When we accept ourselves “as is,” we are more able to shrug off the irrelevant opinions of others.
Instead of poisoning ourselves by internalizing the hate, ignorance, and fear demonstrated by the bullies of life (who are trying to make themselves “bigger” by making us appear ”smaller”), we embrace our individuality.
When we have the courage to swim against the stream of outdated societal expectations and values (whatever they are), we become strong and resilient. We learn to survive and thrive, instead of tossing in the towel or cashing in our chips when others disagree with our lifestyle, our choices, or our unique point of view.
Nancy is right. It just isn’t that easy for all people to achieve, so we need to practice.
Many groups have strived and still strive for equality over the years. Women, black people, gay people and disabled people as primary examples. I remember back when women were fighting for equal pay for equal work (the fight isn’t over): many women were burning bras and tossing out the heels and the makeup. I refused. Yes, I expect to be treated equally, but that doesn’t mean I want to BE a man. I like my nail polish and my heels, thank you very much. I’ll accept the nail polish may not be so good if I wanted to be a plumber or a mechanic, but I’m not either. I don’t want to have to adopt mannish traits simply to be entitled to vote or earn equal pay. Mind you, don’t call me “love” in a professional environment.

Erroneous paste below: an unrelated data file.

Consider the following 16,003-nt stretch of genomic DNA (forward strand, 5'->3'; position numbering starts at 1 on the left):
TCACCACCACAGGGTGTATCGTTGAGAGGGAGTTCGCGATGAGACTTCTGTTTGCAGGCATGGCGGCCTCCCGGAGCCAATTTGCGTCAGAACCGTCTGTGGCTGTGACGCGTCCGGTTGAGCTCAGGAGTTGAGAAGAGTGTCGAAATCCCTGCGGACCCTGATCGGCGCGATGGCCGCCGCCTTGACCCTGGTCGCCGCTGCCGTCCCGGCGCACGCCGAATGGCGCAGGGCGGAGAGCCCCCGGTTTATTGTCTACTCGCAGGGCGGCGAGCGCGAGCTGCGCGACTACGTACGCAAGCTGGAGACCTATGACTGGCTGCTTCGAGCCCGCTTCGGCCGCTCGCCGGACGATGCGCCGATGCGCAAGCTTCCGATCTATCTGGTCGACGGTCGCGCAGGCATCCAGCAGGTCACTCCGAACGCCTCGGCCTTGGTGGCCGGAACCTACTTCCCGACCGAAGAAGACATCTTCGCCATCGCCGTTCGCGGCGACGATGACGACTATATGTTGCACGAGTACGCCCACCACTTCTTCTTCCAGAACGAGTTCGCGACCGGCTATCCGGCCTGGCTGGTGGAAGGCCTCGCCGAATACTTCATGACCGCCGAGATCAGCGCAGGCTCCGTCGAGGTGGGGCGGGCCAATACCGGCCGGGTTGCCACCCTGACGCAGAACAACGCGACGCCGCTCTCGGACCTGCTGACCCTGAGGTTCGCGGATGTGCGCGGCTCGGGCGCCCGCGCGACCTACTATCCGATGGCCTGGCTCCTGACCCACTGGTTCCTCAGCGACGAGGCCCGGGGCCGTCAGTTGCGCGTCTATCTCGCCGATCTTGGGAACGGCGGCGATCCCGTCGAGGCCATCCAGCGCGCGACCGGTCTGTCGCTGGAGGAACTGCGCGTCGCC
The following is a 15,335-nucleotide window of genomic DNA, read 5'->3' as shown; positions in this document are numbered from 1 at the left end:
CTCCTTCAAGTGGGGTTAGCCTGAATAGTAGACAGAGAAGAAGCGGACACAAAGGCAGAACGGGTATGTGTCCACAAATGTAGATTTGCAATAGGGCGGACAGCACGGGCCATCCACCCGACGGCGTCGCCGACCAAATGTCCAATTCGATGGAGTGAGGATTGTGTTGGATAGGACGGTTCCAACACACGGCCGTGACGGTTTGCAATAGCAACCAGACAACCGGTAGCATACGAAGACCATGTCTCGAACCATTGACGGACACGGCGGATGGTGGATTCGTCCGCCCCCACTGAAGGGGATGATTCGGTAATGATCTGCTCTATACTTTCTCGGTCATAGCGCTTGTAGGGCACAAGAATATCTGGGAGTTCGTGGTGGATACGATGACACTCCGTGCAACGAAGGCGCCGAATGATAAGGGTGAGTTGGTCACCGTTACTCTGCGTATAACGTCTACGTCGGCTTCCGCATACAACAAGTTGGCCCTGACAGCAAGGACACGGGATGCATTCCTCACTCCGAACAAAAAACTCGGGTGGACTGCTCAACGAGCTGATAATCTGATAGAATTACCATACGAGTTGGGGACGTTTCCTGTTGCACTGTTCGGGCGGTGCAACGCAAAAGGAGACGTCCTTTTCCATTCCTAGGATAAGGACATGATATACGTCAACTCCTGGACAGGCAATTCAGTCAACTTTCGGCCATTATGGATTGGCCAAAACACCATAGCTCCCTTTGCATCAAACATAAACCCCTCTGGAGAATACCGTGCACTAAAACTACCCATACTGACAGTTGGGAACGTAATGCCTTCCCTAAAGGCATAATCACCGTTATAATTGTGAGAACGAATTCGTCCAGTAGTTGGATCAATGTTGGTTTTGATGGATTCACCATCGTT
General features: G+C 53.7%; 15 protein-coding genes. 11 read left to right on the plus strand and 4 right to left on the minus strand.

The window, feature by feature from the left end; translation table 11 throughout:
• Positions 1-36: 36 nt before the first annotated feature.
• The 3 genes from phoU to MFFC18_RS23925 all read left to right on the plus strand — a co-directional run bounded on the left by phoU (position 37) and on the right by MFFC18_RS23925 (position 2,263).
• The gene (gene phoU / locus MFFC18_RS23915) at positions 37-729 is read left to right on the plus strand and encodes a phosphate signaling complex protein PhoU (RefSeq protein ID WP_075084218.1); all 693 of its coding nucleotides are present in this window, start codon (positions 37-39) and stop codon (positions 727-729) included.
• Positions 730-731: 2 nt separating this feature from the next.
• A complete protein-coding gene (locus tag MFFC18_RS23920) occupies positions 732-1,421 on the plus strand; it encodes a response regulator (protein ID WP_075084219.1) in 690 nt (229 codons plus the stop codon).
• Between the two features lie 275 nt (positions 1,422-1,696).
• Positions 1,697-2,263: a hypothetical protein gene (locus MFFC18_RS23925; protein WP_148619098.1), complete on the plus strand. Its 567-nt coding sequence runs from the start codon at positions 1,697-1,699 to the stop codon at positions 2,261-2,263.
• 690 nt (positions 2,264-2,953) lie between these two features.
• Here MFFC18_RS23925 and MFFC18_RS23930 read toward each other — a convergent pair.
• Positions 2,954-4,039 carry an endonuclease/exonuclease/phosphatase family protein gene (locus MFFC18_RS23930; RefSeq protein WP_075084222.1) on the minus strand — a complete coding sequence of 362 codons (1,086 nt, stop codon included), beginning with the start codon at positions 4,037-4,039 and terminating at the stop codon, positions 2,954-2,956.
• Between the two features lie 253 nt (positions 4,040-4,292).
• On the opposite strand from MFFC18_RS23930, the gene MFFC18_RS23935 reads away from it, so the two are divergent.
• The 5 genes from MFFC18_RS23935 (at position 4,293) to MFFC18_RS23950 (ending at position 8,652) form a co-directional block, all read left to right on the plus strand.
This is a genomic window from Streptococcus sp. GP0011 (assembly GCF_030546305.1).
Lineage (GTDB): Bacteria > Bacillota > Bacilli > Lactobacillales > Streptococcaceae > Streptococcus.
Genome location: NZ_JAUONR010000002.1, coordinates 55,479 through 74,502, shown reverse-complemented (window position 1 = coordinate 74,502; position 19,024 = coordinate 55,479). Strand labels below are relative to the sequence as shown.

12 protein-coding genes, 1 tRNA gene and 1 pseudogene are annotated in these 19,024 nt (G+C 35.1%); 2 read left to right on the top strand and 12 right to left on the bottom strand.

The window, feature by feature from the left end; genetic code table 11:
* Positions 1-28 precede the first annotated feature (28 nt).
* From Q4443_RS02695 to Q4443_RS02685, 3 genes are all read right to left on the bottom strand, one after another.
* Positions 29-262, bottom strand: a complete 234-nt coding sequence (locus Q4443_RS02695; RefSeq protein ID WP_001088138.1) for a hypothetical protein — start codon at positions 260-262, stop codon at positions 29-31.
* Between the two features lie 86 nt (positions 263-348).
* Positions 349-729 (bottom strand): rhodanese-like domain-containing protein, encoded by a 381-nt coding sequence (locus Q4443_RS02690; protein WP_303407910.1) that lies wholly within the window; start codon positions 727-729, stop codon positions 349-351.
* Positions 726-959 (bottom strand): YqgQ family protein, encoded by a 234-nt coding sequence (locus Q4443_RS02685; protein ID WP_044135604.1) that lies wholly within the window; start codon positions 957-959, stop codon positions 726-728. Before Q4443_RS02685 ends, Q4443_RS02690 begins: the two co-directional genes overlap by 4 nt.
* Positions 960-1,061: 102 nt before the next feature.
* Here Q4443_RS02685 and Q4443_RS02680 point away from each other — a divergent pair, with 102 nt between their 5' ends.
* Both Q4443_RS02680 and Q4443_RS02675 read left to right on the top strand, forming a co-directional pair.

I once worked for a gay manager. In those days, to avoid discrimination, he behaved perfectly straight. Was he comfortable doing so? I don’t know: my guess is, not so much.
Choosing a topic for the K instalment of Our A – Z of Australia was easy. Koala. Oh, all right, I could have gone for Kangaroo. That just seemed a little too easy. Besides, I wrote about kangaroo when we had a lovely dinner.
My mother chose to have her photo taken at Sydney Zoo with a snake draped around her shoulders rather than a koala. She always told me it was because she knew the koalas were a bit scared. My mother looked rather scared of the snake.
Team Oyeniyi have been interviewed. Not by the mainstream media, so don’t go getting all excited for us just yet! Through the strange channels of modern technology I happened to connect with Jill Singer, who asked me if the children would be interested in being interviewed for a university assignment. Jill is a lecturer in television journalism at RMIT, a Melbourne university. The topic was originally to be about the children’s development of the concept of “race”. The students, upon learning more about us, decided to broaden the scope of their project to a profile of the whole family.
Last night was spent in front of the camera answering questions. Miss O 2, normally one of the noisiest members of the team, became remarkably quiet when speaking into the microphone, which surprised me. We tried to encourage her to sing “Rolling in the Deep” on camera, but she couldn’t be persuaded!
Shopping to feed six on a budget can be challenging. My family all prefer lamb over beef and in Australia lamb is the more expensive of the two. Some weeks by a lot, some weeks by not so much! Then then are red peppers (capsicum) which can vary in price unbelievably. Likewise bananas.